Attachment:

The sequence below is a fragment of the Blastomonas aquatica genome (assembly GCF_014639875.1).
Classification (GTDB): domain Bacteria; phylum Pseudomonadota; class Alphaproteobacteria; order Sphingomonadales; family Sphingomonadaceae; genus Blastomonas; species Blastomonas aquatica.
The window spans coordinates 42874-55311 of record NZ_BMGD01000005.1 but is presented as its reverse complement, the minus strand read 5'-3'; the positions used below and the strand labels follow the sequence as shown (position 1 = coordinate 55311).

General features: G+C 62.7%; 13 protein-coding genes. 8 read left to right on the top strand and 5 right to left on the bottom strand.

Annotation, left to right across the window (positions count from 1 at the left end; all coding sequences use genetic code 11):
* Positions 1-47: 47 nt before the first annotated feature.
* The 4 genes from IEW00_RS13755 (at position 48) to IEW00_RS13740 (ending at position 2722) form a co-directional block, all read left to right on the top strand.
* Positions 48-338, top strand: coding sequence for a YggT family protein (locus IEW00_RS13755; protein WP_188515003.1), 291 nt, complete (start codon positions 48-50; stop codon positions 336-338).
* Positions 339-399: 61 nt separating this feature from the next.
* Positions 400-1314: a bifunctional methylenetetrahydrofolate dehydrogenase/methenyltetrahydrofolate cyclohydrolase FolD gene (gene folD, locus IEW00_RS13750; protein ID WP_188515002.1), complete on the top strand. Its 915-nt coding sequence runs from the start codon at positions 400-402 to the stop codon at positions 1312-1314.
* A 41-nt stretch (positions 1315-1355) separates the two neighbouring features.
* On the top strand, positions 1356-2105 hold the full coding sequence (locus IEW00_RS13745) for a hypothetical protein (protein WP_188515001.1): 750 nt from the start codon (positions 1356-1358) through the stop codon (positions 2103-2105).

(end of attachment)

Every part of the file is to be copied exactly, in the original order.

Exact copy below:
The sequence below is a fragment of the Blastomonas aquatica genome (assembly GCF_014639875.1).
Classification (GTDB): domain Bacteria; phylum Pseudomonadota; class Alphaproteobacteria; order Sphingomonadales; family Sphingomonadaceae; genus Blastomonas; species Blastomonas aquatica.
The window spans coordinates 42874-55311 of record NZ_BMGD01000005.1 but is presented as its reverse complement, the minus strand read 5'-3'; the positions used below and the strand labels follow the sequence as shown (position 1 = coordinate 55311).

General features: G+C 62.7%; 13 protein-coding genes. 8 read left to right on the top strand and 5 right to left on the bottom strand.

Annotation, left to right across the window (positions count from 1 at the left end; all coding sequences use genetic code 11):
* Positions 1-47: 47 nt before the first annotated feature.
* The 4 genes from IEW00_RS13755 (at position 48) to IEW00_RS13740 (ending at position 2722) form a co-directional block, all read left to right on the top strand.
* Positions 48-338, top strand: coding sequence for a YggT family protein (locus IEW00_RS13755; protein WP_188515003.1), 291 nt, complete (start codon positions 48-50; stop codon positions 336-338).
* Positions 339-399: 61 nt separating this feature from the next.
* Positions 400-1314: a bifunctional methylenetetrahydrofolate dehydrogenase/methenyltetrahydrofolate cyclohydrolase FolD gene (gene folD, locus IEW00_RS13750; protein ID WP_188515002.1), complete on the top strand. Its 915-nt coding sequence runs from the start codon at positions 400-402 to the stop codon at positions 1312-1314.
* A 41-nt stretch (positions 1315-1355) separates the two neighbouring features.
* On the top strand, positions 1356-2105 hold the full coding sequence (locus IEW00_RS13745) for a hypothetical protein (protein WP_188515001.1): 750 nt from the start codon (positions 1356-1358) through the stop codon (positions 2103-2105).